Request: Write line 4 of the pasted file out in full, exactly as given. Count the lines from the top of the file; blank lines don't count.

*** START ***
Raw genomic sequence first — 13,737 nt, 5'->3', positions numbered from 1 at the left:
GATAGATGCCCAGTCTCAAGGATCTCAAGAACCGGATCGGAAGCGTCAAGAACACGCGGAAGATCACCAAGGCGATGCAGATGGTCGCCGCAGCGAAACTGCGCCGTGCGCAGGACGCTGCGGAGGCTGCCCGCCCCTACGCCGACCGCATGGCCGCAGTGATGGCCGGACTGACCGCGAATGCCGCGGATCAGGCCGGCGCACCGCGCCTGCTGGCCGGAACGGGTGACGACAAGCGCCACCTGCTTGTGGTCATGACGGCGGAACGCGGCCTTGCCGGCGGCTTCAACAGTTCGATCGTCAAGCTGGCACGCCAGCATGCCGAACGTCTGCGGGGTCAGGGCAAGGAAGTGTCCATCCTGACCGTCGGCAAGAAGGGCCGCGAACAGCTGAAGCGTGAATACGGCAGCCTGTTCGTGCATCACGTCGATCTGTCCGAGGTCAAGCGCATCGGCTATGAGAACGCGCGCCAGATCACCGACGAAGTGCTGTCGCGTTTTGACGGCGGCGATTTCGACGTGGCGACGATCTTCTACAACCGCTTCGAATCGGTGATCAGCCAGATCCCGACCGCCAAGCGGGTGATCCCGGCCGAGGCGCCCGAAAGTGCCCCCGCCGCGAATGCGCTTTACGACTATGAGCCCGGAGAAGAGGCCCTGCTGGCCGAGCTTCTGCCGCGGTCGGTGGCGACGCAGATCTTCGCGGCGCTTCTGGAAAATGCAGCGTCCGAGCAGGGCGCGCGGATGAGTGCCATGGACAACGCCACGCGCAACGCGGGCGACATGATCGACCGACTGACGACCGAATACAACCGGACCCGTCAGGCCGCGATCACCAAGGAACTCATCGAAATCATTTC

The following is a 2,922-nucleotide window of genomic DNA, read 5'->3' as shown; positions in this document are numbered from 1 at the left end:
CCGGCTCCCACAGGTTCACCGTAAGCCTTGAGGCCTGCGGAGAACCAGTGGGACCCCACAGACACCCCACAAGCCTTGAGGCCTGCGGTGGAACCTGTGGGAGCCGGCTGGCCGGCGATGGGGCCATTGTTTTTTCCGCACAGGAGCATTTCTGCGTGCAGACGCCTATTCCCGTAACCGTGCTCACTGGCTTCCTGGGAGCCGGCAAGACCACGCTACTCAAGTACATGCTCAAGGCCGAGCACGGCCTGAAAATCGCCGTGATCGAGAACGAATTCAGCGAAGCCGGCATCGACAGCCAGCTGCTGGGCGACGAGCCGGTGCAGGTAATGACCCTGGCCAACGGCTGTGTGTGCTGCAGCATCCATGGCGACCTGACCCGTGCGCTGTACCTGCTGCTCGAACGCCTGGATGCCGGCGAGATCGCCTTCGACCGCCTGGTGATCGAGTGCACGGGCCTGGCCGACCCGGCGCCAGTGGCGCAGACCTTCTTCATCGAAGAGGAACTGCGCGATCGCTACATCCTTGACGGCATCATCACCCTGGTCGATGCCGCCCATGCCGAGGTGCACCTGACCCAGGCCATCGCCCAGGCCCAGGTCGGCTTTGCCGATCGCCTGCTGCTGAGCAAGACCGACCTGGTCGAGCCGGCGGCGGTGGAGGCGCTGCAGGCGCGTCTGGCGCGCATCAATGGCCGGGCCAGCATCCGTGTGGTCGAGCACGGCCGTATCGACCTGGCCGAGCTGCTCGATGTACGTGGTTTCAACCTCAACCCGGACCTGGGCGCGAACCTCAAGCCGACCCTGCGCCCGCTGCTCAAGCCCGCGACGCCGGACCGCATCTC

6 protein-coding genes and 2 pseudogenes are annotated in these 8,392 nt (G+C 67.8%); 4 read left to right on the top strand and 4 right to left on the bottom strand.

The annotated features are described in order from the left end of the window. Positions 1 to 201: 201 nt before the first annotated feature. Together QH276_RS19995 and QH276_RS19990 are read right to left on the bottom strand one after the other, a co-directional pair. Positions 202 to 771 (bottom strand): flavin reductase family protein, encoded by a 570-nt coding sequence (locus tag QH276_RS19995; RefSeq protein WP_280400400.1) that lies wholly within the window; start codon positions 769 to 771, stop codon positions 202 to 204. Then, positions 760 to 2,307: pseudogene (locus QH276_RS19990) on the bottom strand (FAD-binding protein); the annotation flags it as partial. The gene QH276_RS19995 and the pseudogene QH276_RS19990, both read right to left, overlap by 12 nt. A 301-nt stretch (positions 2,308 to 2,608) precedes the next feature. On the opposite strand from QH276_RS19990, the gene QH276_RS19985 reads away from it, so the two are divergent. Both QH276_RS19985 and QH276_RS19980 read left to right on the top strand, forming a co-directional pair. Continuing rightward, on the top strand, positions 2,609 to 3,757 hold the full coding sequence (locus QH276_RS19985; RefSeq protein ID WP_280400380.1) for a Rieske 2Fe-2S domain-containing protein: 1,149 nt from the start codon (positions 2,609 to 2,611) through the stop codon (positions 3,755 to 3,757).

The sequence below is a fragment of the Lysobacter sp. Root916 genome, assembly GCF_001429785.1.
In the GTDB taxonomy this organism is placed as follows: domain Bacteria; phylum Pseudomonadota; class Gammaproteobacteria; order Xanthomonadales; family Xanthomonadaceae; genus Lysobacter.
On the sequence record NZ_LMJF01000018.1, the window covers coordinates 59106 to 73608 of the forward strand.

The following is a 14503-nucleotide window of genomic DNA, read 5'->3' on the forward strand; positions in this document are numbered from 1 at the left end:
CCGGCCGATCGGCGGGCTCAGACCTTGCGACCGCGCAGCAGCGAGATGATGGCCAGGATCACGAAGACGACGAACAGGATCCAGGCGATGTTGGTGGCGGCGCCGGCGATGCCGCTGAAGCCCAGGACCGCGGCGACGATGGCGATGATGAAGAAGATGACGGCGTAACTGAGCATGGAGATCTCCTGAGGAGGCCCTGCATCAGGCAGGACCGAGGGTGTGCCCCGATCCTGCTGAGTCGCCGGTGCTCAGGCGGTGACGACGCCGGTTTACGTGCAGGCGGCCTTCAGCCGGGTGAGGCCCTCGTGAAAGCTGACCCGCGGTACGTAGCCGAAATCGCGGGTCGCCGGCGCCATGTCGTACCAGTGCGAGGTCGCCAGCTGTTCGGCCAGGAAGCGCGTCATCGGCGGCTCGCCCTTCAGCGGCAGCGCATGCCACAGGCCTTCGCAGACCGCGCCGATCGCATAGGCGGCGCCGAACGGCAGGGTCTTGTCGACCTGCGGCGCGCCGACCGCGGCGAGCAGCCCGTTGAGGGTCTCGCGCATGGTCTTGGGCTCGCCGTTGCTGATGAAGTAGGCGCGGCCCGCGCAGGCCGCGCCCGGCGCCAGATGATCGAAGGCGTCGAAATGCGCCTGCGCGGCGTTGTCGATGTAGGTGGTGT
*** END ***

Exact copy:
CCGGCTCCCACAGGTTCACCGTAAGCCTTGAGGCCTGCGGAGAACCAGTGGGACCCCACAGACACCCCACAAGCCTTGAGGCCTGCGGTGGAACCTGTGGGAGCCGGCTGGCCGGCGATGGGGCCATTGTTTTTTCCGCACAGGAGCATTTCTGCGTGCAGACGCCTATTCCCGTAACCGTGCTCACTGGCTTCCTGGGAGCCGGCAAGACCACGCTACTCAAGTACATGCTCAAGGCCGAGCACGGCCTGAAAATCGCCGTGATCGAGAACGAATTCAGCGAAGCCGGCATCGACAGCCAGCTGCTGGGCGACGAGCCGGTGCAGGTAATGACCCTGGCCAACGGCTGTGTGTGCTGCAGCATCCATGGCGACCTGACCCGTGCGCTGTACCTGCTGCTCGAACGCCTGGATGCCGGCGAGATCGCCTTCGACCGCCTGGTGATCGAGTGCACGGGCCTGGCCGACCCGGCGCCAGTGGCGCAGACCTTCTTCATCGAAGAGGAACTGCGCGATCGCTACATCCTTGACGGCATCATCACCCTGGTCGATGCCGCCCATGCCGAGGTGCACCTGACCCAGGCCATCGCCCAGGCCCAGGTCGGCTTTGCCGATCGCCTGCTGCTGAGCAAGACCGACCTGGTCGAGCCGGCGGCGGTGGAGGCGCTGCAGGCGCGTCTGGCGCGCATCAATGGCCGGGCCAGCATCCGTGTGGTCGAGCACGGCCGTATCGACCTGGCCGAGCTGCTCGATGTACGTGGTTTCAACCTCAACCCGGACCTGGGCGCGAACCTCAAGCCGACCCTGCGCCCGCTGCTCAAGCCCGCGACGCCGGACCGCATCTC